HomeHmong AmericanCA Commission on AAPI Affairs gets 1st executive director

CA Commission on AAPI Affairs gets 1st executive director

A child of Hmong refugees has become California’s first executive director at the State Commission on APIA Affairs.

Nkauj Iab Yang took the oath of office Monday afternoon. This marks the first time the previously all-volunteer commission has had a paid staff person and even a budget since it began in 2004.

Yang has previously served as the director of the California office of the Southeast Asian Refugee Action Center. She has over a decade of experience in community organizing and policy advocacy.

“Never did my Hmong refugee parents think about one of their children who they raised right here in Sacramento would serve as first executive director for a commission whose role is to uplift the diverse narrative of Asian and Pacific Islander communities in California and to really move our state administration and legislature to respond appropriately to meet our needs and concerns,” said Yang. “To the Hmong community to which I belong and call my village, you have all nourished me with love, allowed me to grow with the challenges and lead me to be the leader I am today.”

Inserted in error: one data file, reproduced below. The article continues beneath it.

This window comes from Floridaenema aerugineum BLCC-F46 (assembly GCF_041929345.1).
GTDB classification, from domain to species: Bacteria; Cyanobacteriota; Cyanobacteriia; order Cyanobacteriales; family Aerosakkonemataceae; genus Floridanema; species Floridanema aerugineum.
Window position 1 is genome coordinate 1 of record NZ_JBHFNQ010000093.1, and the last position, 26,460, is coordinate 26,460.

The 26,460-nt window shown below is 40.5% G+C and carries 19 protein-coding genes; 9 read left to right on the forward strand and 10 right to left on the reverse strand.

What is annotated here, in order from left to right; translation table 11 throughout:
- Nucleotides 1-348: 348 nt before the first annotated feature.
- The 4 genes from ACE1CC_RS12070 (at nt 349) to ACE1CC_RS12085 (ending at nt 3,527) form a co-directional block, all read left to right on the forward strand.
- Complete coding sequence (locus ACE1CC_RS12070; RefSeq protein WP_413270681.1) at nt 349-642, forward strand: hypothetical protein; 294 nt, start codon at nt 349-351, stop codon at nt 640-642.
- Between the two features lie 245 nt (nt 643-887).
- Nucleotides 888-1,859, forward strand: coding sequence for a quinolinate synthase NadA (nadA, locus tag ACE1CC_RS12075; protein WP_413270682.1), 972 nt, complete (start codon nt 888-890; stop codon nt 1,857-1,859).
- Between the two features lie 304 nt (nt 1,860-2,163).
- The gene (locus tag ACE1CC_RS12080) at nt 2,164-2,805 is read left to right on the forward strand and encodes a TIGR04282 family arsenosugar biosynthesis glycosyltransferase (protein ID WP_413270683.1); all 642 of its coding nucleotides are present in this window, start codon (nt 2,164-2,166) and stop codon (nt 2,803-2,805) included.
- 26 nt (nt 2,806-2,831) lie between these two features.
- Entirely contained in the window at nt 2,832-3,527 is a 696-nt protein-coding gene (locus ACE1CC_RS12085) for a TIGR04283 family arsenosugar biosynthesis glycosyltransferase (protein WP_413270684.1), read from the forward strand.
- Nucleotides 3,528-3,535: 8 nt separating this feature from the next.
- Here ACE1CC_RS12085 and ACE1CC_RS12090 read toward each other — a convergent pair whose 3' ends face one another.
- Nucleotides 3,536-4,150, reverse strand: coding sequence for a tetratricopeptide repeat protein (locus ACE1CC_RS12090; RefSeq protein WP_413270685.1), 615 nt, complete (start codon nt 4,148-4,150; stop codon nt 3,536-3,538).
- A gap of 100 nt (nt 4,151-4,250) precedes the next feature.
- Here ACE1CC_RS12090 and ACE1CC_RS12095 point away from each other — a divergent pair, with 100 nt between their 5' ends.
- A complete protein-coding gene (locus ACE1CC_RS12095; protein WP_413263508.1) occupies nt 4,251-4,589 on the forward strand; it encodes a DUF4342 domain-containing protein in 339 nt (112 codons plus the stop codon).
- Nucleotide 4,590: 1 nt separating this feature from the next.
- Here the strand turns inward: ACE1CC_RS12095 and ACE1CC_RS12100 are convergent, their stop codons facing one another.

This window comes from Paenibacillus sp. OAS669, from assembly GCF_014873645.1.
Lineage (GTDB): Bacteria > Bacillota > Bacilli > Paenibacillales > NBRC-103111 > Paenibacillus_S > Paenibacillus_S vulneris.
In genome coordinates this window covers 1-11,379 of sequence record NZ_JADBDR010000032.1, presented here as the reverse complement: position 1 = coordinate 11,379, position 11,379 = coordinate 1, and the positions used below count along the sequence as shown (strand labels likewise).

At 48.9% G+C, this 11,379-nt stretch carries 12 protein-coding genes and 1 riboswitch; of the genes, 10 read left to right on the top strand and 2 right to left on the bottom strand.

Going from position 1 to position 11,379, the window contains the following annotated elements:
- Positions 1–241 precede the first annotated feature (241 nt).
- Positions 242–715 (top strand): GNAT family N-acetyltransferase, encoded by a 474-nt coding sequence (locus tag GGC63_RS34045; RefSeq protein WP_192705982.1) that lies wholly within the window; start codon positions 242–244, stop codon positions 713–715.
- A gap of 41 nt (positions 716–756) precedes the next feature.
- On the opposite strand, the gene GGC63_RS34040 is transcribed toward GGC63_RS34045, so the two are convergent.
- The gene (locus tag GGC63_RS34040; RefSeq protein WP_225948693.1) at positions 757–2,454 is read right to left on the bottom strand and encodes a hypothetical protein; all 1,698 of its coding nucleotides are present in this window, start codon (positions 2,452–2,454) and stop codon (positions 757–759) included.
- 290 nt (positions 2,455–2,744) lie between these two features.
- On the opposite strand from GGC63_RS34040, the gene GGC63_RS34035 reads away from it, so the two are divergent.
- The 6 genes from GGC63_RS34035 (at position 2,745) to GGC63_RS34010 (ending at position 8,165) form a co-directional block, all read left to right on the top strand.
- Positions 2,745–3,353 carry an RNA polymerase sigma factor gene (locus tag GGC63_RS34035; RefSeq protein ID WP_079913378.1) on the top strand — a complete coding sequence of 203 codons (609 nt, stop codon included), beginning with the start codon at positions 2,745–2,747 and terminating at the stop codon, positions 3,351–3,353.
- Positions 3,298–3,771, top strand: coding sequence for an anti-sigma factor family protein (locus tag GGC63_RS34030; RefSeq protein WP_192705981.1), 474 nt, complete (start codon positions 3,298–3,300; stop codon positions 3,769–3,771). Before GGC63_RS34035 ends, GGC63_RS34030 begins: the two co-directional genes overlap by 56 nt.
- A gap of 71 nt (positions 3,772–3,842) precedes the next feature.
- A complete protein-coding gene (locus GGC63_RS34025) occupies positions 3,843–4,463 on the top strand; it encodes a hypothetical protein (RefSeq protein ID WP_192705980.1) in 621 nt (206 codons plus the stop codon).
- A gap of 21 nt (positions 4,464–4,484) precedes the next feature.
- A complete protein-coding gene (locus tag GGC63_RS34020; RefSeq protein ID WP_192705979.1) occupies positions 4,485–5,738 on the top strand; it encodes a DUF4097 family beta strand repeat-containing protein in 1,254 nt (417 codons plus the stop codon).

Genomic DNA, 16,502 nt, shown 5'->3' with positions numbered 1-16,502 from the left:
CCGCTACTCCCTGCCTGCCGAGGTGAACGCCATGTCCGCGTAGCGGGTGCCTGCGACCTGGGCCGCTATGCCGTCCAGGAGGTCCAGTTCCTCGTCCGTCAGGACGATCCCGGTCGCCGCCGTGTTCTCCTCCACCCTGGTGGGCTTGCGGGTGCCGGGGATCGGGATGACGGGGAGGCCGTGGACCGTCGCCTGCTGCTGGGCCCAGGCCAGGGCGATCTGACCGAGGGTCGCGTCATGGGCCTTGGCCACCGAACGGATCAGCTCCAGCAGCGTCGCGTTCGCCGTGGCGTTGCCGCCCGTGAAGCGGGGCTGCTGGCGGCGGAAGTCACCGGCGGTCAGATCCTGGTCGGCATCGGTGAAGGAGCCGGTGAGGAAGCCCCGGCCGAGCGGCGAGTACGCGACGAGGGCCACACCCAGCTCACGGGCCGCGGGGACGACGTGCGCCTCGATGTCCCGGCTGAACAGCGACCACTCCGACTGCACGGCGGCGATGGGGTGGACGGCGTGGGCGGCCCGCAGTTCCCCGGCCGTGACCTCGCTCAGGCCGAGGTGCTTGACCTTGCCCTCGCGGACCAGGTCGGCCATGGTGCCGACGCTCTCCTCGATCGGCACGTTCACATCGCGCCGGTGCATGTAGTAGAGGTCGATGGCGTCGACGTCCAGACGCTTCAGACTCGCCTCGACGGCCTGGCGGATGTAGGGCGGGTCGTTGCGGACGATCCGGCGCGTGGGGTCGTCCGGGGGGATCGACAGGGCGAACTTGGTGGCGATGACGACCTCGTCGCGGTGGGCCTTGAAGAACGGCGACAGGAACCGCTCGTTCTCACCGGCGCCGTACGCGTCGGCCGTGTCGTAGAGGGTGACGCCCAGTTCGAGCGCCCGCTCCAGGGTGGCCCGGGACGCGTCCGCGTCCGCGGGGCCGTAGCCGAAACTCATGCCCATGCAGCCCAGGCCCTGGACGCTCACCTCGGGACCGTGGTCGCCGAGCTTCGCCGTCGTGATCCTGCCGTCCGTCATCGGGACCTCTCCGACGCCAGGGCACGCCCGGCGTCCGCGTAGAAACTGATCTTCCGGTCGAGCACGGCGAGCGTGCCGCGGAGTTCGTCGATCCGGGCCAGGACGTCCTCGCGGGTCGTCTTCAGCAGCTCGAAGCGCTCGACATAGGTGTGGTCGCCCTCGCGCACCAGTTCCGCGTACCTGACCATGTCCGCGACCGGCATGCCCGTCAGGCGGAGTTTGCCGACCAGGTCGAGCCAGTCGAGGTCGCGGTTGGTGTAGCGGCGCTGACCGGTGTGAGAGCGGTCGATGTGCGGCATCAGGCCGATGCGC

One out of every seven California residents in California is currently AAPI, according to Karthick Ramakrishnan, the chair of the Commission. He says the commission has always been short staffed with no staff and no budget.

In 2019, the API Legislative Caucus requested $500,000 for staff positions and programming which was later approved by the Governor. 

Yang thanked the AAPI Legislative Caucus for “championing for necessary resources” for the Commission to serve California.

“This is an exciting and historic moment,” said State Sen. David Chiu (D-CA). “We are so excited about what you are bringing to the leadership and what you represent,” Chiu said speaking of Yang.

Among those at the virtual swearing in ceremony was Tavae Sameuelu, the Executive Director of Empowered Pacific Islander Communities who recalls being a first year student at UC Berkeley and meeting Yang.

“We had a place because of her. I benefitted from the legacy work of Nkauj Iab. Nkauj stands when others may be afraid to. She speaks with conviction and with purpose and I know she walks alongside me.”

Yang vowed to serve all.

“My village will expand and will include all of you,” she said. “I will build California toward healing, equity and access for all of us. With that, I say thank you and let’s go.”

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